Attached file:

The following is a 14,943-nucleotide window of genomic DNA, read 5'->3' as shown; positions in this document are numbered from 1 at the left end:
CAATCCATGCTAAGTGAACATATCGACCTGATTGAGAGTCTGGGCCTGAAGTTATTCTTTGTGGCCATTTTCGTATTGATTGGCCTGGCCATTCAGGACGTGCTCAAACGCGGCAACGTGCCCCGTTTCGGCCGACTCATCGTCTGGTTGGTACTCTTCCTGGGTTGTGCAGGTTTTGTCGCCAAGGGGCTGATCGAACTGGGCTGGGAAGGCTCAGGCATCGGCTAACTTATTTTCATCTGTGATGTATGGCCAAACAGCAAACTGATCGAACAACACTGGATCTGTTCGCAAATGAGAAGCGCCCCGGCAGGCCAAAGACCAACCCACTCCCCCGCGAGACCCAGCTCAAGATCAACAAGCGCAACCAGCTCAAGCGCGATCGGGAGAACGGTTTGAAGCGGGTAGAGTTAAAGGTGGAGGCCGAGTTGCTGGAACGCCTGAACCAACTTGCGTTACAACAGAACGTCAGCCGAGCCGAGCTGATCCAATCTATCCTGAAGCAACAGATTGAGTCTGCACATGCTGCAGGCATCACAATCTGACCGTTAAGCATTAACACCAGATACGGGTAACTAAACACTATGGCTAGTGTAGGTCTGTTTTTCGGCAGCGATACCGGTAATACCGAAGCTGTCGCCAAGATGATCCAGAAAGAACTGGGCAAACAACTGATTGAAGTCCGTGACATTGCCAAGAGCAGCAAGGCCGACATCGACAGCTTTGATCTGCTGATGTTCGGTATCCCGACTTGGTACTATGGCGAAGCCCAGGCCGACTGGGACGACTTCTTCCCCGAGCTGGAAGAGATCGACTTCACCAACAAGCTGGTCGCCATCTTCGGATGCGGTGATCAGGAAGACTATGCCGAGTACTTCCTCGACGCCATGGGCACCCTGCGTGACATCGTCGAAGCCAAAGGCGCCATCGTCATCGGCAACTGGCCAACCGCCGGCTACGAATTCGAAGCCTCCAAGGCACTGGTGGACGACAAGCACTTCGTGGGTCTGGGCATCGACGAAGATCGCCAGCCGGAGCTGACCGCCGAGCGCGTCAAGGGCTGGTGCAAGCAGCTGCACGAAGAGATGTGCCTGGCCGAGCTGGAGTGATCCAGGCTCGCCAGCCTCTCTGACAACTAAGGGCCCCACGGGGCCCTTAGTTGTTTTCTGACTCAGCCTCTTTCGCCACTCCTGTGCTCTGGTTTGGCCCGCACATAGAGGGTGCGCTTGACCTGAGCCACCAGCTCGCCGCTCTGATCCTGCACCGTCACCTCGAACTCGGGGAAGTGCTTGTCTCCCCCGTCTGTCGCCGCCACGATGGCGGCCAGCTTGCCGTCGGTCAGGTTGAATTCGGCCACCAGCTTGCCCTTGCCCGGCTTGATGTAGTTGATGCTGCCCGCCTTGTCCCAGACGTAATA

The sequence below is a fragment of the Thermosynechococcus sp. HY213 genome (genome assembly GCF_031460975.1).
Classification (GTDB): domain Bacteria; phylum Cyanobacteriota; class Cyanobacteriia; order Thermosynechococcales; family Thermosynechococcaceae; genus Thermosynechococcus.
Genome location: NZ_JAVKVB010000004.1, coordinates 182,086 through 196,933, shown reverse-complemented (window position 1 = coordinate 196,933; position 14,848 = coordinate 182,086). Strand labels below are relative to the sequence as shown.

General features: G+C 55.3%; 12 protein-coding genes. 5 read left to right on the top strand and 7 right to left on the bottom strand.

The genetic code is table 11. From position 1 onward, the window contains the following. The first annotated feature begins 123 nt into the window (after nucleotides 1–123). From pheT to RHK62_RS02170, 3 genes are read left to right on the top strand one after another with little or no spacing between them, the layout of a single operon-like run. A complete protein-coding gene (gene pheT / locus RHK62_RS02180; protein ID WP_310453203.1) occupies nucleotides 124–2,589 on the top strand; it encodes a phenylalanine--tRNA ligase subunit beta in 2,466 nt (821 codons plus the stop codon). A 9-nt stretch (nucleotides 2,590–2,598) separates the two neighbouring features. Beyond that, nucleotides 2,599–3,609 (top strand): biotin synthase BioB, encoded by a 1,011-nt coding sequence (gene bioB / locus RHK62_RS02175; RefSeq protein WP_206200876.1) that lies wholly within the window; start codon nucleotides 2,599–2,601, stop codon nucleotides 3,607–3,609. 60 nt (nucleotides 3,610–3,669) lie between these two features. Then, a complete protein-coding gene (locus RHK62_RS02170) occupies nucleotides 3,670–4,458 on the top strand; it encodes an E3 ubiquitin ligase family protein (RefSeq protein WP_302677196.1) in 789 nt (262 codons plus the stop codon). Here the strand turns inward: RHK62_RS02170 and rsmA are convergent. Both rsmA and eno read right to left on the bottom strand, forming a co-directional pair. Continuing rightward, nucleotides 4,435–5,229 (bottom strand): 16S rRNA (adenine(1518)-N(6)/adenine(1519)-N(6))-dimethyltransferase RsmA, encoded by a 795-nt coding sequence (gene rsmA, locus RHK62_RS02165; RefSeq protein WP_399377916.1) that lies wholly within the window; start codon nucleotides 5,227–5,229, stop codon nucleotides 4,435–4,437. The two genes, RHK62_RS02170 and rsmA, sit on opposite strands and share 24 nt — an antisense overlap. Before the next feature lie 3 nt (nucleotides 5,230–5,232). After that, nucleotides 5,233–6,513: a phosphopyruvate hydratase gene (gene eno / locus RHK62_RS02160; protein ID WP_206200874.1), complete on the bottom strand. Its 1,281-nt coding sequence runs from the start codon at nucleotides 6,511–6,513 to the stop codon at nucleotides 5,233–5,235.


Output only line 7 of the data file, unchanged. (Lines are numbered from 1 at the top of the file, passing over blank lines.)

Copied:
The genetic code is table 11. From position 1 onward, the window contains the following. The first annotated feature begins 123 nt into the window (after nucleotides 1–123). From pheT to RHK62_RS02170, 3 genes are read left to right on the top strand one after another with little or no spacing between them, the layout of a single operon-like run. A complete protein-coding gene (gene pheT / locus RHK62_RS02180; protein ID WP_310453203.1) occupies nucleotides 124–2,589 on the top strand; it encodes a phenylalanine--tRNA ligase subunit beta in 2,466 nt (821 codons plus the stop codon). A 9-nt stretch (nucleotides 2,590–2,598) separates the two neighbouring features. Beyond that, nucleotides 2,599–3,609 (top strand): biotin synthase BioB, encoded by a 1,011-nt coding sequence (gene bioB / locus RHK62_RS02175; RefSeq protein WP_206200876.1) that lies wholly within the window; start codon nucleotides 2,599–2,601, stop codon nucleotides 3,607–3,609. 60 nt (nucleotides 3,610–3,669) lie between these two features. Then, a complete protein-coding gene (locus RHK62_RS02170) occupies nucleotides 3,670–4,458 on the top strand; it encodes an E3 ubiquitin ligase family protein (RefSeq protein WP_302677196.1) in 789 nt (262 codons plus the stop codon). Here the strand turns inward: RHK62_RS02170 and rsmA are convergent. Both rsmA and eno read right to left on the bottom strand, forming a co-directional pair. Continuing rightward, nucleotides 4,435–5,229 (bottom strand): 16S rRNA (adenine(1518)-N(6)/adenine(1519)-N(6))-dimethyltransferase RsmA, encoded by a 795-nt coding sequence (gene rsmA, locus RHK62_RS02165; RefSeq protein WP_399377916.1) that lies wholly within the window; start codon nucleotides 5,227–5,229, stop codon nucleotides 4,435–4,437. The two genes, RHK62_RS02170 and rsmA, sit on opposite strands and share 24 nt — an antisense overlap. Before the next feature lie 3 nt (nucleotides 5,230–5,232). After that, nucleotides 5,233–6,513: a phosphopyruvate hydratase gene (gene eno / locus RHK62_RS02160; protein ID WP_206200874.1), complete on the bottom strand. Its 1,281-nt coding sequence runs from the start codon at nucleotides 6,511–6,513 to the stop codon at nucleotides 5,233–5,235.